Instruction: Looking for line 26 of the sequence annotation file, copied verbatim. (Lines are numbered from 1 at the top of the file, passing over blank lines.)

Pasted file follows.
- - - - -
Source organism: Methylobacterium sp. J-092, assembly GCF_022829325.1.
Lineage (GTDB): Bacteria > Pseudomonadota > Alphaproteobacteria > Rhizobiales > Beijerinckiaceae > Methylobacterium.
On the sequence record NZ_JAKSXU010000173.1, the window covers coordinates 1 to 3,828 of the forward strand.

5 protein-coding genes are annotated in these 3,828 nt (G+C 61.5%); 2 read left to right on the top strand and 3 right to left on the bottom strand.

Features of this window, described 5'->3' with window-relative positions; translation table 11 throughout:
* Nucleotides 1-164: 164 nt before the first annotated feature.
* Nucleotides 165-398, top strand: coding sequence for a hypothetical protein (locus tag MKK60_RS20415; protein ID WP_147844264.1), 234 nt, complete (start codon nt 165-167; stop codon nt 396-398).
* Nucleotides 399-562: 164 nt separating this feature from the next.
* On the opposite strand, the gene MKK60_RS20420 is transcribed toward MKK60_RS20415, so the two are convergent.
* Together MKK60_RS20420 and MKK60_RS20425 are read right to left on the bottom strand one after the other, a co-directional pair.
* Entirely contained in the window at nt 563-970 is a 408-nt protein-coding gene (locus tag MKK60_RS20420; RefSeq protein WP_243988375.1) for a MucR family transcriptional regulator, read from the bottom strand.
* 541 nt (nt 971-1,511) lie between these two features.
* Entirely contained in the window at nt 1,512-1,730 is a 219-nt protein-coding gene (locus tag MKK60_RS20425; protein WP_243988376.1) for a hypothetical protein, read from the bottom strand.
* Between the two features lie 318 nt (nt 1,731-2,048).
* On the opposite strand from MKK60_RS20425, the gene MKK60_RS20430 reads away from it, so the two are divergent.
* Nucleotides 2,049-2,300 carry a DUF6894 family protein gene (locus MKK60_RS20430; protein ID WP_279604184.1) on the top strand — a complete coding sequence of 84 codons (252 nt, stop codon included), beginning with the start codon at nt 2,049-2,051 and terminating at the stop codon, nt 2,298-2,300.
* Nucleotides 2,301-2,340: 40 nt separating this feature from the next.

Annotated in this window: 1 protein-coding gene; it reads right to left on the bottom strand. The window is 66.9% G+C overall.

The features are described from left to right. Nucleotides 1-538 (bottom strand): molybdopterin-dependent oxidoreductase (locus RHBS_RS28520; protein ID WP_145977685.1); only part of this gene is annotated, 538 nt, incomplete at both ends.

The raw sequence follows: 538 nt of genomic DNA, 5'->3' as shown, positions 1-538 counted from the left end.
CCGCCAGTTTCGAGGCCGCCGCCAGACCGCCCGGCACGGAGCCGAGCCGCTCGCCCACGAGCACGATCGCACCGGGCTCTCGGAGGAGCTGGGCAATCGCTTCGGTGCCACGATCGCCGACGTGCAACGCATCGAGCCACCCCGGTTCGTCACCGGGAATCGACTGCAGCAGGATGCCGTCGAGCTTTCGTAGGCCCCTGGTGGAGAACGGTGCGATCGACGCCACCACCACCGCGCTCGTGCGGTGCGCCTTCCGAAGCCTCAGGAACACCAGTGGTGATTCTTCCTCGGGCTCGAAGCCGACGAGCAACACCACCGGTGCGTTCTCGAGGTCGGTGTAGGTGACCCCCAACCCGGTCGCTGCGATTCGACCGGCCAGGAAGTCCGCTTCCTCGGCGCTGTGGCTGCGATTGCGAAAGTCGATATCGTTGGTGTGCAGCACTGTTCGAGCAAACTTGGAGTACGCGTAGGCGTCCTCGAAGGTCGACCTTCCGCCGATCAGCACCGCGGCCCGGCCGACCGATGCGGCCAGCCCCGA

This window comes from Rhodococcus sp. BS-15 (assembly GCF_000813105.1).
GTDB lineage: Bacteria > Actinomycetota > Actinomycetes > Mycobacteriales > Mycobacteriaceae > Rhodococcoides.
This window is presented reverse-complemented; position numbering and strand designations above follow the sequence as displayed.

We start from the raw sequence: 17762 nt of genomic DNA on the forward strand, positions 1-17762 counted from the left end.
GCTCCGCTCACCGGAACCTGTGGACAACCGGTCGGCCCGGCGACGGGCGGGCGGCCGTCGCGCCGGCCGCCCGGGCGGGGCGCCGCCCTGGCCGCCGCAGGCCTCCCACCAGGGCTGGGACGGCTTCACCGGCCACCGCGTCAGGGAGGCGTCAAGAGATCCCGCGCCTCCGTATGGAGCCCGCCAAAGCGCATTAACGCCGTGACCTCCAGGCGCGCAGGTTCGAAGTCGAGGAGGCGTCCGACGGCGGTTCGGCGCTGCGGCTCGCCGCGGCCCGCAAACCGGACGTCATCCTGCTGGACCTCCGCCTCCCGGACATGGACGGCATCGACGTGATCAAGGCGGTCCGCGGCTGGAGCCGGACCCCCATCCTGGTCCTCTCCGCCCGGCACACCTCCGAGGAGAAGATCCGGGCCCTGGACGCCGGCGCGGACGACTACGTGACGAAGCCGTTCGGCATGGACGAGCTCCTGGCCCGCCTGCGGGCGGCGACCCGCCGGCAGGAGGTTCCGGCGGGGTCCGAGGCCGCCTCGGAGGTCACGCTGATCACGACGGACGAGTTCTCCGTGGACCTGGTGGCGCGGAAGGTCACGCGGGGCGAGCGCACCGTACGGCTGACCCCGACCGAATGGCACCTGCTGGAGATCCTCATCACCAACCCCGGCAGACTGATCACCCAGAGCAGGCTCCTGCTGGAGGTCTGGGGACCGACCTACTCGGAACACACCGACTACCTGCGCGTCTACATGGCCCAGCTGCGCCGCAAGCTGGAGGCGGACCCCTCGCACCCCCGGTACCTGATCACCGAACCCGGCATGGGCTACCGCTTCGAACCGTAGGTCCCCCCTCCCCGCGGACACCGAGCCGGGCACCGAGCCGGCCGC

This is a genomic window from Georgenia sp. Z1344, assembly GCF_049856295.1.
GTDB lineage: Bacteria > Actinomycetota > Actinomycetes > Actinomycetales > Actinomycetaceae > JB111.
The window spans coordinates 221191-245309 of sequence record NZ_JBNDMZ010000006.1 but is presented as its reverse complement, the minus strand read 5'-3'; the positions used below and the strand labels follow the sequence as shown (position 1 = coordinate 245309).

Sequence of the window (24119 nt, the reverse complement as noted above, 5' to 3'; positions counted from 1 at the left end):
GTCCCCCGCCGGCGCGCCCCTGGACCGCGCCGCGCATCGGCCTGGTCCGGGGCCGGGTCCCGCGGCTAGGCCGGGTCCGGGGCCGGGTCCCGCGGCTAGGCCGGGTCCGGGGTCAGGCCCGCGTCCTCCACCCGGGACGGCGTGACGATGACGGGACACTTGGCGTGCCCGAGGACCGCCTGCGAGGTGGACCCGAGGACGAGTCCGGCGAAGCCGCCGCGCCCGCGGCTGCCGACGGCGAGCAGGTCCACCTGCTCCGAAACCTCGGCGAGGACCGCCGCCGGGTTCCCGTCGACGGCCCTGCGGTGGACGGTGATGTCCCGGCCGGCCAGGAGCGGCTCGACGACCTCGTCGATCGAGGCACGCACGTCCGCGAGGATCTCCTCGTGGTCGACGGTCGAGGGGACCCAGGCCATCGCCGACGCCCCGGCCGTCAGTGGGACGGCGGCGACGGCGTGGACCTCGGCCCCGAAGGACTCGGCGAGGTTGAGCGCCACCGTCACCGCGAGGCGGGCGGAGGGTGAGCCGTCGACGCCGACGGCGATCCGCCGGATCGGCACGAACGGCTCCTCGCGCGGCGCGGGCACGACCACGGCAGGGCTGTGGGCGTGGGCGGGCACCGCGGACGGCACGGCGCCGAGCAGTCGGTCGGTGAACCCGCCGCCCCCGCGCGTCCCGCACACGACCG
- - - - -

GCTCCGCTCACCGGAACCTGTGGACAACCGGTCGGCCCGGCGACGGGCGGGCGGCCGTCGCGCCGGCCGCCCGGGCGGGGCGCCGCCCTGGCCGCCGCAGGCCTCCCACCAGGGCTGGGACGGCTTCACCGGCCACCGCGTCAGGGAGGCGTCAAGAGATCCCGCGCCTCCGTATGGAGCCCGCCAAAGCGCATTAACGCCGTGACCTCCAGGCGCGCAGGTTCGAAGTCGAGGAGGCGTCCGACGGCGGTTCGGCGCTGCGGCTCGCCGCGGCCCGCAAACCGGACGTCATCCTGCTGGACCTCCGCCTCCCGGACATGGACGGCATCGACGTGATCAAGGCGGTCCGCGGCTGGAGCCGGACCCCCATCCTGGTCCTCTCCGCCCGGCACACCTCCGAGGAGAAGATCCGGGCCCTGGACGCCGGCGCGGACGACTACGTGACGAAGCCGTTCGGCATGGACGAGCTCCTGGCCCGCCTGCGGGCGGCGACCCGCCGGCAGGAGGTTCCGGCGGGGTCCGAGGCCGCCTCGGAGGTCACGCTGATCACGACGGACGAGTTCTCCGTGGACCTGGTGGCGCGGAAGGTCACGCGGGGCGAGCGCACCGTACGGCTGACCCCGACCGAATGGCACCTGCTGGAGATCCTCATCACCAACCCCGGCAGACTGATCACCCAGAGCAGGCTCCTGCTGGAGGTCTGGGGACCGACCTACTCGGAACACACCGACTACCTGCGCGTCTACATGGCCCAGCTGCGCCGCAAGCTGGAGGCGGACCCCTCGCACCCCCGGTACCTGATCACCGAACCCGGCATGGGCTACCGCTTCGAACCGTAGGTCCCCCCTCCCCGCGGACACCGAGCCGGGCACCGAGCCGGCCGC